This is an eclectic episode to be sure. We start with a review of Wednesday’s presidential press conference and center on how Joe Biden sees himself. The folks on the far left are looking for FDR at a time when, in the eyes of our intrepid trio, maybe what America really wants is Dwight Eisenhower.

After the “war,” we get the “remembrance…” Sidney Poitier, Peter Bogdanovich, Betty White and, just to liven things up a little, we ask “who would you not mind seeing dead?” Yeah, it’s a little bit involuted.

In Los Angeles, everyone’s in show business. Everyone.

Apologies for being a tad late today, but thankfully the whole gang is back in action! Today we’ve got Susan Ferrechio, chief congressional correspondent for the Washington Examiner. She takes on all comers: from Democrats playing election projection, to the bored and tired people in charge, to talk of a (collective gasp!) Clinton comeback. Susan has thoughts on all of it. Follow her on Twitter @susanferrechio.

The fellas also chat about Biden’s utterly indecent speech in Georgia; also the tragic passing of Terry Teachout and they ponder a viral thread on the worst drives in America.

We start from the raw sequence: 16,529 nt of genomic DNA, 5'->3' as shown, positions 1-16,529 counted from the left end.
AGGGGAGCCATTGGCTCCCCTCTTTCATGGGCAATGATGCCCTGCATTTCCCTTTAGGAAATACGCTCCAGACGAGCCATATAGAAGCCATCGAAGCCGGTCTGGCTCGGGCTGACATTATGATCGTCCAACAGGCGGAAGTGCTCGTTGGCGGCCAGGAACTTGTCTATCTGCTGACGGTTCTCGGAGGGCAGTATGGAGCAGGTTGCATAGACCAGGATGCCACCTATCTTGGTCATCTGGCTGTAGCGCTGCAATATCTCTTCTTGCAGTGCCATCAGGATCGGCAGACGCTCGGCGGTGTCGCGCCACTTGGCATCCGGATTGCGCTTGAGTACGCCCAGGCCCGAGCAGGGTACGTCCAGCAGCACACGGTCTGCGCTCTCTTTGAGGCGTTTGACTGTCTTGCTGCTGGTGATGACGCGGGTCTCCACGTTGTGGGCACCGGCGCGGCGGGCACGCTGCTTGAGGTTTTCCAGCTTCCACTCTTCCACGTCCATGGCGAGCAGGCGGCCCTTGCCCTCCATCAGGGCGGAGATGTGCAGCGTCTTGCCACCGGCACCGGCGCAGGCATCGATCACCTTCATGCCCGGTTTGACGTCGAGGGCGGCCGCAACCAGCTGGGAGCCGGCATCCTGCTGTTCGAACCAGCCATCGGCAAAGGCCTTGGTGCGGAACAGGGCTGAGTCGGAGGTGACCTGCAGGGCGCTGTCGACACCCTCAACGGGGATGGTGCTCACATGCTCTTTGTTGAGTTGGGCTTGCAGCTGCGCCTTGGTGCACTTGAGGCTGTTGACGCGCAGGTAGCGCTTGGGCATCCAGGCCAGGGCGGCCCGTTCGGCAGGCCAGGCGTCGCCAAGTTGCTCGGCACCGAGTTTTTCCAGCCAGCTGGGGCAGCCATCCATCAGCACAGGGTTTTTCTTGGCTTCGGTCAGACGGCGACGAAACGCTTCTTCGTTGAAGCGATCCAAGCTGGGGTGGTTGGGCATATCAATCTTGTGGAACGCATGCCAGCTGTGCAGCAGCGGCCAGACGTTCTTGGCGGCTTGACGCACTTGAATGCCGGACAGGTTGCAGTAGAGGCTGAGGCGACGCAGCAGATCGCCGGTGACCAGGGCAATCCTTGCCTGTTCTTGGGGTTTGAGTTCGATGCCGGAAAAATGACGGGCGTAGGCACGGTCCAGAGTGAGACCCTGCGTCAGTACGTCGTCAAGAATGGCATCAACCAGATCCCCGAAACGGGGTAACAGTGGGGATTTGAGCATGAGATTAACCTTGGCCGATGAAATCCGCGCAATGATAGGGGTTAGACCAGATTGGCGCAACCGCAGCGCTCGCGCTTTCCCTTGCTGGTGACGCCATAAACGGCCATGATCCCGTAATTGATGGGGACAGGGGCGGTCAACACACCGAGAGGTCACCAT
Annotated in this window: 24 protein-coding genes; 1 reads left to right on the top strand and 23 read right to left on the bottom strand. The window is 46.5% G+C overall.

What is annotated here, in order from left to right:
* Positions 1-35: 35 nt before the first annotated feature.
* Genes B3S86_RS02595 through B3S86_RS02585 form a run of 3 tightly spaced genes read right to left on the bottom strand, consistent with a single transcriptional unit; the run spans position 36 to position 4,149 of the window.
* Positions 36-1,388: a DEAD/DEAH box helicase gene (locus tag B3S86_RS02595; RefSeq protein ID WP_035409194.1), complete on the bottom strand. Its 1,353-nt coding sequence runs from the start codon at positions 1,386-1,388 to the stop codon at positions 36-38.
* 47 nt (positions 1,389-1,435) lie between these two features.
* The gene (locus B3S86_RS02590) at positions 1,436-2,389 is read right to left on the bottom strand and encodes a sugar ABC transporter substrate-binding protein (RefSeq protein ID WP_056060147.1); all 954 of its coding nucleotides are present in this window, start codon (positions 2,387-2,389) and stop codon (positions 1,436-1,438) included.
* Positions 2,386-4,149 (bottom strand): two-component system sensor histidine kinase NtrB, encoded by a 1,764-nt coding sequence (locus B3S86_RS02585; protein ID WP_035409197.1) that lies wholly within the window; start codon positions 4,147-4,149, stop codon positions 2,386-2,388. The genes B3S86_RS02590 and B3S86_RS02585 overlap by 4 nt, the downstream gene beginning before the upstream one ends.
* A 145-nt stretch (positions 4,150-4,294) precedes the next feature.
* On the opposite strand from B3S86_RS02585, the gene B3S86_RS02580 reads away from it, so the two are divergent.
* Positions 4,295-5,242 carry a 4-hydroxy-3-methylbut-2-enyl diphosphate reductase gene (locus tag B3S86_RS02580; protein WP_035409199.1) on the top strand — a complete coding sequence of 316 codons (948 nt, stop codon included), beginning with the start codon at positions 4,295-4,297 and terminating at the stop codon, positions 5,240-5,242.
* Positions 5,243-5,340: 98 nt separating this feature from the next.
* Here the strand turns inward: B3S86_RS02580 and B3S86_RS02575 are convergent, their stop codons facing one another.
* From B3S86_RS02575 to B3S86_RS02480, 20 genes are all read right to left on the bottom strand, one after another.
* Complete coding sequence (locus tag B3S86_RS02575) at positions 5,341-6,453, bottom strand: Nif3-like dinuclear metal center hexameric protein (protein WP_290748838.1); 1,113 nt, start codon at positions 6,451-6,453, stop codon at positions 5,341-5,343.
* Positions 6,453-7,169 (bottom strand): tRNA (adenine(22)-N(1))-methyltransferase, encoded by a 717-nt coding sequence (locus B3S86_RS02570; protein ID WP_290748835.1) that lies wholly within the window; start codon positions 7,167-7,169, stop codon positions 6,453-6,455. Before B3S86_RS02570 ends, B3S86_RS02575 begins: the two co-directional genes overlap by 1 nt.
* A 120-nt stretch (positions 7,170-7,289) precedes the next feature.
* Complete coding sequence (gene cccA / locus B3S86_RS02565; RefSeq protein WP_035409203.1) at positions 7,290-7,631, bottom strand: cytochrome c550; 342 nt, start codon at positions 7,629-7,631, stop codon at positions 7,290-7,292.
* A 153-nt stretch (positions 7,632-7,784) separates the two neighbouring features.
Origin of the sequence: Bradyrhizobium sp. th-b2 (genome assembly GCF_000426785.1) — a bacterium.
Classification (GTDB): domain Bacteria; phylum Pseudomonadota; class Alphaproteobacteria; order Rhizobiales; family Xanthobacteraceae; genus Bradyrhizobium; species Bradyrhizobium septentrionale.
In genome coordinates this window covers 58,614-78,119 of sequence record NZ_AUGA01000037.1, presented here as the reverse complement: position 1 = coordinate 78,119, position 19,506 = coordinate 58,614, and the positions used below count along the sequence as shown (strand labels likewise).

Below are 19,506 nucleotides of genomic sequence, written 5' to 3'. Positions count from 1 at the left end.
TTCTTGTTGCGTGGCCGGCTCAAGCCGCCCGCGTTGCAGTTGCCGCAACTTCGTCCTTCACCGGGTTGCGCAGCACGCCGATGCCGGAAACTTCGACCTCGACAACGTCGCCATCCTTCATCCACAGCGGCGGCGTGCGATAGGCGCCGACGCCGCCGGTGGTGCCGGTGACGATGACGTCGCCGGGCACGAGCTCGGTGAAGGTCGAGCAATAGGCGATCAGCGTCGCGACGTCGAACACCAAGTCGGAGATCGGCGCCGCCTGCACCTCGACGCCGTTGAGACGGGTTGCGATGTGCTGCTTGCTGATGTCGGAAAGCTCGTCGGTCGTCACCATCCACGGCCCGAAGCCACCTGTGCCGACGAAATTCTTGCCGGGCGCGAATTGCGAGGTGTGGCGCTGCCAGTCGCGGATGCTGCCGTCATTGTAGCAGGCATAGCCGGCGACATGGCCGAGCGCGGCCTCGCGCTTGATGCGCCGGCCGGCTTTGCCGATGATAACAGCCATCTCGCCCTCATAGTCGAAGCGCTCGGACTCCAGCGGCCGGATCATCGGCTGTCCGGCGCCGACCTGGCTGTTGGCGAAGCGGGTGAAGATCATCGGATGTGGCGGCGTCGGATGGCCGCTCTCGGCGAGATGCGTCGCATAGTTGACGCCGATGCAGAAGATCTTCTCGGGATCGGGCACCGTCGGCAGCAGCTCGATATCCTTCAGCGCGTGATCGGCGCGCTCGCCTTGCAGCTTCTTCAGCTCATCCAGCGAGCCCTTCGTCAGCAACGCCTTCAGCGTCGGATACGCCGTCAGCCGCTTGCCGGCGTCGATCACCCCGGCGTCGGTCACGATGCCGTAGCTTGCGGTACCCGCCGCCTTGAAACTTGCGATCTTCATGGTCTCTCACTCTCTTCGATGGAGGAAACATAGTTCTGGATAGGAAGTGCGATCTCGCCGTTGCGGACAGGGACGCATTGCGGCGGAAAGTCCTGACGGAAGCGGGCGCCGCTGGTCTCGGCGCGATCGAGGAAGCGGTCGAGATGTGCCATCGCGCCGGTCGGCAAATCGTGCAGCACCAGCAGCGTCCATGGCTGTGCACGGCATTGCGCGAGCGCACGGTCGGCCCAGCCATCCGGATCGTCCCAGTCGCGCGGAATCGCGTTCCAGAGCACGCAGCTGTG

There’s only one phrase a scriptwriter dreads more than “we love it, but we have some notes”: “we love it and have no notes.”

We’re back! For the most part anyway–Peter’s out, but Ricochet editor Bethany Mandel is a fitting sub for today’s education-oriented podcast. Our guest is Andrew Gutmann, the man who stood up to CRT pushers in his daughter’s school and became last year’s overnight sensation. (He’s also the co-host of Ricochet’s new podcast “Take Back Our Schools!“)

We go through the pandemic of cowardice which has infected parents and will leave children with indelible side effects. It might not be a fight they want, but retreat is not an option. Thankfully, Andrew and Bethany are here as backboned examples and to take us through our options. (As promised, treat yourself to Bethany’s County Council smackdown–and here’s the whole meeting, where she enters in at 3:00:52)

The merry men of GLoP are back with their first show of 2022, and they have a lot to get off their chests, starting with the fact that all three of them are now certified COVID Heroes®. Also, some thoughts about Big Government and snow removal, theater troupes in TV, movies, and plays, Licorice Pizza (that’s a movie, not a new snack food, and why Apple TV+’s new production of The Tragedy of Macbeth is like a classic Bugs Bunny cartoon.

Rob discovers a WWII era psyops spy manual and realizes it is the perfect guide for disrupting the business practices of modern content companies. But —as a New Year’s resolution— he vows not to use the manual’s power for evil. For now.

Rob gives a master class in the unnecessarily complicated etiquette of wishing friends and family “Merry Chr…”, er, “Seasons Gree…”; uh, “Happy Holi…”. Well, you know what we’re trying to say.